How to use TortoiseSVN

TortoiseSVN is the easiest and most popular way to use Subversion under Windows operating systems. Getting started couldn’t be easier – this post provides step-by-step-instructions on how to connect to ProjectHut using TortoiseSVN and make your first commit.

Note: these instructions assume that you have already:

  • Created a ProjectHut account
  • Created a User using the ProjectHut Control Panel
  • Created a SVN repository using the ProjectHut Control Panel
  • Assigned access permissions to your SVN repository for your User

Once you have completed these steps, you can start using TortoiseSVN on your computer.

How to checkout out a SVN repository using TortoiseSVN

  1. First, start by downloading the TortoiseSVN client software and installing it on your computer.
  2. Login to the ProjectHut Control Panel (i.e. the admin/ area of your account).
  3. Locate the Subversion repository that you wish to connect to in the Subversion page.
  4. Right-click on the orange View Subversion Repository link button, and select Copy link address to store the repository URL in the clipboard. Right-click to get the SVN repository URL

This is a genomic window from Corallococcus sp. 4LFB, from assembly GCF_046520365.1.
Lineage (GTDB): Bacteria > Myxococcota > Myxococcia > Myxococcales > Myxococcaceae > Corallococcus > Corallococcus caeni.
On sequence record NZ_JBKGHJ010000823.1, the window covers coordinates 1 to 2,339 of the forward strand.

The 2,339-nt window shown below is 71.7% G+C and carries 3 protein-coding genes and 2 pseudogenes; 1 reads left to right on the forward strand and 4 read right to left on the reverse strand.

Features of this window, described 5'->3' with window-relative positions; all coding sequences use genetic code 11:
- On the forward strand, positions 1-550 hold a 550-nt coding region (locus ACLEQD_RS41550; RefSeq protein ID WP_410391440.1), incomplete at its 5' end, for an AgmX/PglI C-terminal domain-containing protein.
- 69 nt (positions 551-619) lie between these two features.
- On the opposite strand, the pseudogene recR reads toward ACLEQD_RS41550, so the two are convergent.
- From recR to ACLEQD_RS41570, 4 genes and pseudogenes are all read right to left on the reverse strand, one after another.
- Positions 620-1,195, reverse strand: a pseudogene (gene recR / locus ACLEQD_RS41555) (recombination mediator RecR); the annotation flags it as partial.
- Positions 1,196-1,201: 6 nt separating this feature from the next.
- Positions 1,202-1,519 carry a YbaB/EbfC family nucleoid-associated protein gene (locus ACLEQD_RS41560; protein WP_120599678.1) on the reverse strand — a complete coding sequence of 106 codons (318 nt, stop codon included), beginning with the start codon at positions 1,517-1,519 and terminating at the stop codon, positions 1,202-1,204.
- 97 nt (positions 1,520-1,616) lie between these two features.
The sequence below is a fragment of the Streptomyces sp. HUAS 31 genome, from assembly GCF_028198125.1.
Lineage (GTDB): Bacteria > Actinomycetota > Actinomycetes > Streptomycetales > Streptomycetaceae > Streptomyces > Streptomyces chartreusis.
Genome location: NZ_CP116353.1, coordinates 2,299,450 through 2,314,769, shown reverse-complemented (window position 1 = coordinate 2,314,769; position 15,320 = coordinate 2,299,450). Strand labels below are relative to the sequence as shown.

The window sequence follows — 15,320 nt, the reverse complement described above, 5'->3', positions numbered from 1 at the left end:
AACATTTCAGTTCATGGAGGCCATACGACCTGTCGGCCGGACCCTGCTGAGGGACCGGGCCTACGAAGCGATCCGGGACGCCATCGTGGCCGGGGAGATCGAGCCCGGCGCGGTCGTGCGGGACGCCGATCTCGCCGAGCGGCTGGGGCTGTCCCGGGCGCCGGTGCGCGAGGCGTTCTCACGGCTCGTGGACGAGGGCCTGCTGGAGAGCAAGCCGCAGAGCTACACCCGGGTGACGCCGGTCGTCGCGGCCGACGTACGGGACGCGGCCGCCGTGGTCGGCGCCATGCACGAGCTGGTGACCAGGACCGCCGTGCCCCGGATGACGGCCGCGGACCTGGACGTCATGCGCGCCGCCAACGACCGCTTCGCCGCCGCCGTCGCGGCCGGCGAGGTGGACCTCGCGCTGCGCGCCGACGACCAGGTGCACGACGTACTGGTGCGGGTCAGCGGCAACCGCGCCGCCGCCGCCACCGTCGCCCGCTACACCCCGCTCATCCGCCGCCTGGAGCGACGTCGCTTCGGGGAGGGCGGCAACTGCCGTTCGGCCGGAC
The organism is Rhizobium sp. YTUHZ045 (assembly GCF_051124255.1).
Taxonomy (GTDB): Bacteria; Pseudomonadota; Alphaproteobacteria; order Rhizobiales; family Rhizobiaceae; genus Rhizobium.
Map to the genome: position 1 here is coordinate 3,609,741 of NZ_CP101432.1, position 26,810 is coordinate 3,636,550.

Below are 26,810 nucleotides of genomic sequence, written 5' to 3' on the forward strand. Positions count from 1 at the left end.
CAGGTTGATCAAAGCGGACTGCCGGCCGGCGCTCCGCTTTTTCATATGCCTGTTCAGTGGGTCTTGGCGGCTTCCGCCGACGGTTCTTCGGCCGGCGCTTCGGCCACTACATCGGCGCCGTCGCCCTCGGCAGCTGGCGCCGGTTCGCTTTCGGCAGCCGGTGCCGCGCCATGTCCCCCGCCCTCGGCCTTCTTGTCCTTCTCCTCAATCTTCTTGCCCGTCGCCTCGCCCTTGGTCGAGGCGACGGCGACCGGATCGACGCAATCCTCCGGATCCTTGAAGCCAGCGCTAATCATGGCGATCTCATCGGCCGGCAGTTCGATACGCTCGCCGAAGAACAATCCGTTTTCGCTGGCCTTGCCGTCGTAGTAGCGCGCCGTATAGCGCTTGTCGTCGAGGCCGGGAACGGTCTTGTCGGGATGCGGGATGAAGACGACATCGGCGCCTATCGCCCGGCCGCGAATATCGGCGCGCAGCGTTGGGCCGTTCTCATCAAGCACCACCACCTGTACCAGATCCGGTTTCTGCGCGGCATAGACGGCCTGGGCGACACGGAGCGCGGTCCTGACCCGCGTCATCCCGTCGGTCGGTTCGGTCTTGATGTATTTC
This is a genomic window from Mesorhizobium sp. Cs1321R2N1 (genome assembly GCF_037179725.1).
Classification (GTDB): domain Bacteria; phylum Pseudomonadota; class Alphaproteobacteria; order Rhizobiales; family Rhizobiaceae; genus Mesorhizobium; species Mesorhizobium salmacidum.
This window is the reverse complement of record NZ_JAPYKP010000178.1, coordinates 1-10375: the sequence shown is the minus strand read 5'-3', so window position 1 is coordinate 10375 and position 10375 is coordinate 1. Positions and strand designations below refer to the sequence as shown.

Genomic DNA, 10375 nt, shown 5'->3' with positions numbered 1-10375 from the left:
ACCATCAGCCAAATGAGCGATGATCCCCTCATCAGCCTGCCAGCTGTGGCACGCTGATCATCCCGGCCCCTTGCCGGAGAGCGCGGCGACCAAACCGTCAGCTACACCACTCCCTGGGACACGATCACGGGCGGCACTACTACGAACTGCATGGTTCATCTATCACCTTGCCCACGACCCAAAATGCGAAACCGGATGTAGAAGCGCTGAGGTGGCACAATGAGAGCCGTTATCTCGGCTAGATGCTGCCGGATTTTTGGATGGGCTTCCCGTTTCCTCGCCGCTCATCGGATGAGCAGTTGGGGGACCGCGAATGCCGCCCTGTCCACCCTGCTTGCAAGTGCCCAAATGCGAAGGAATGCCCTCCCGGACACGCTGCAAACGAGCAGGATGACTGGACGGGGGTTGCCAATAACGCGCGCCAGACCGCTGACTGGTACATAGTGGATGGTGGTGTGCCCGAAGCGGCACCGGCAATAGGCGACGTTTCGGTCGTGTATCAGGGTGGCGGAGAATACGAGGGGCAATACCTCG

5. In Windows explorer, locate the directory where you wish to checkout your repository. Right-click and select the SVN Checkout... button. Right-click and select SVN Checkout...
  6. The TortoiseSVN Checkout dialog will appear. Paste the SVN repository URL into the URL of repository: field, specify the Checkout directory:, and click OK. Enter the SVN URL and checkout directory
  7. If you have set your SVN Permissions to require authenticated access to your repository, a dialog will appear where you can enter the username and password of on of the repository Users. Make sure to select the Save authentication checkbox to avoid having to re-enter the credentials each time you use TortoiseSVN. Enter User credentials
  8. Wait a few moments until the repository has finished checking out. Wait until the checkout operation completes.
  9. Use Windows Explorer to navigate to the directory containing the checked-out project. You will notice that the folder icon contains a green check icon – this indicates that there are no uncommitted changes contained in this folder, or any other folder underneath. The checked out repository

How to add files using TortoiseSVN

Once you have checked out a local copy of your repository, you can start using it by adding files.

In this example, we will begin by creating three top-level directories that make up a typical SVN repository (trunk/, branches, and tags/). Read our FAQ article on How to structure a SVN repository for a description of why this is a good idea.

  1. Using Windows Explorer, double-click on the checked out repository.
  2. Create three new empty directories, titled: branches, tags, trunk
  3. Highlight the three new directories, then right-click and select TortoiseSVN, then Add. Right-click to Add selected files to the repository.
  4. The TortoiseSVN Add dialog will appear. Here you can use the checkboxes to select or unselect files that are to be added to the repository. Make sure all three directories are checked, then click OK. Select the files you wish to add.